|Date(s):||January 1905 to August 1929|
|Tag(s):||US Government, Munroe, Kirk, Seminole War, Indian, Racism|
|Course:||“The Comic Book City,” Rollins College|
Throughout American history racism has always had a profound effect on social development. From the time that settlers arrived in the early 1700s, Native Americans have been a target of racism. They were forced into slavery, removed from their land, exploited by the United States government and forced to assimilate into US culture. United States citizens and government both worked to promote racist attitudes towards Native Americans. This was apparent in the various acts of legislation that were passed through the government and the wars the US fought against the Native Americans. Although racism was fueled in part by white supremacy, Native Americans also provided an impetus for this racism by resisting oppression by the United States government. A major example of hostilities between Native Americans and the government were the Seminole wars in Florida.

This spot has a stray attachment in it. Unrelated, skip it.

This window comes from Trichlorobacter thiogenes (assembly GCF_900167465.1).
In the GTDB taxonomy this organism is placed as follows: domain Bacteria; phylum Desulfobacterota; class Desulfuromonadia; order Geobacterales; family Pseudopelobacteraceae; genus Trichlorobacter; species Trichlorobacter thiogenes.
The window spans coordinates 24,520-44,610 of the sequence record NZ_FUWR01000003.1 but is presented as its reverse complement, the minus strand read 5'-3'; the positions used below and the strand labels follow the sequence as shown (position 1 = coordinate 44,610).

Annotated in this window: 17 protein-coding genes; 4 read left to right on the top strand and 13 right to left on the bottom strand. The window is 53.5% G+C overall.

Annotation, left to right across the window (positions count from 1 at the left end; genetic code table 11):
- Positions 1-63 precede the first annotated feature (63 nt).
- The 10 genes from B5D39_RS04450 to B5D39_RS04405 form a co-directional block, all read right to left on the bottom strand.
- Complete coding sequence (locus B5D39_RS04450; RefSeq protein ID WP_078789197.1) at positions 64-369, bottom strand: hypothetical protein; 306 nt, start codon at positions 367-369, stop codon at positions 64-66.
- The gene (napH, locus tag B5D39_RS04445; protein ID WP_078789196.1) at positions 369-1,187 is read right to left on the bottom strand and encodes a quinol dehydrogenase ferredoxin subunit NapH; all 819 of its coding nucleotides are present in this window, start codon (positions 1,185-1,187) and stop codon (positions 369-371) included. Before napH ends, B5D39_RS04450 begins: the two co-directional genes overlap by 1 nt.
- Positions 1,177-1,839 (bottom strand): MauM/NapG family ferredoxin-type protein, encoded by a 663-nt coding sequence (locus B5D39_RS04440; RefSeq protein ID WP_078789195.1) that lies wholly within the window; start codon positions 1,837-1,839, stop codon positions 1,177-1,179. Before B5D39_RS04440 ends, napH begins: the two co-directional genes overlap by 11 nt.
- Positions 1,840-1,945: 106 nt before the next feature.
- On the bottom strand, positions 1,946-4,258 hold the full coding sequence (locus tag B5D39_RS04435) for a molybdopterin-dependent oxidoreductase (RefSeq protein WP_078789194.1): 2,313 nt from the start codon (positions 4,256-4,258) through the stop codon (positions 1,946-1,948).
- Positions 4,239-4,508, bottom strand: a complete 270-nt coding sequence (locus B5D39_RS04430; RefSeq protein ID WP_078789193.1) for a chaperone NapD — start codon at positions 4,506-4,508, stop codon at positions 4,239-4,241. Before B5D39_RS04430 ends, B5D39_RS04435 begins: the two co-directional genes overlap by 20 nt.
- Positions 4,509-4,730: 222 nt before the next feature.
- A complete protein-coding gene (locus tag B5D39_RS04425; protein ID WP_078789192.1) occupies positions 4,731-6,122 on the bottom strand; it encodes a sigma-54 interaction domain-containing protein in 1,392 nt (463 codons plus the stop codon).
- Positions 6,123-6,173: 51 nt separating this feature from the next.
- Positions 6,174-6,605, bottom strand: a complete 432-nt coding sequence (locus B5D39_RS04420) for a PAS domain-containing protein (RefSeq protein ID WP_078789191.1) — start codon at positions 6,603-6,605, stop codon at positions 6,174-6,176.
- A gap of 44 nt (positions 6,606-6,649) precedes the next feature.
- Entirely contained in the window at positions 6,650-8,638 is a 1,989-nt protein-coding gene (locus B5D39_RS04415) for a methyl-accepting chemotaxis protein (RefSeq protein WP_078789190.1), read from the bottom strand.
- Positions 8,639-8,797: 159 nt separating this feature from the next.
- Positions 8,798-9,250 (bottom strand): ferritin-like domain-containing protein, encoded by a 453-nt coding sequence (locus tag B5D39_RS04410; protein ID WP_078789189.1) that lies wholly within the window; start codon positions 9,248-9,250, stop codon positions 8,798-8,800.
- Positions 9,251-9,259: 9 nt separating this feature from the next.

The Seminoles were the most persistent in evading US military and government efforts to dislodge them. They cost the lives of many soldiers in the US military throughout various wars. Generally the Seminoles were regarded as blood-thirsty savages and were an iconic ‘bad guy’ in literature of the time period. However, as there are exceptions to every trend, in the writings of Kirk Munroe the Indians were treated as equals instead of inferiors. In his writings, this was a common theme that defied the racism permeating US society of the time. For example, in a diary that Munroe had written, which served as inspiration for several of his works, he described his encounters with Indians. These are graphic encounters, but Munroe made a point to treat the Indians fairly, and in doing this, he escaped being scalped or beheaded. This was a progressive way of behaving for the time period and he made sure that these themes found their way into his books.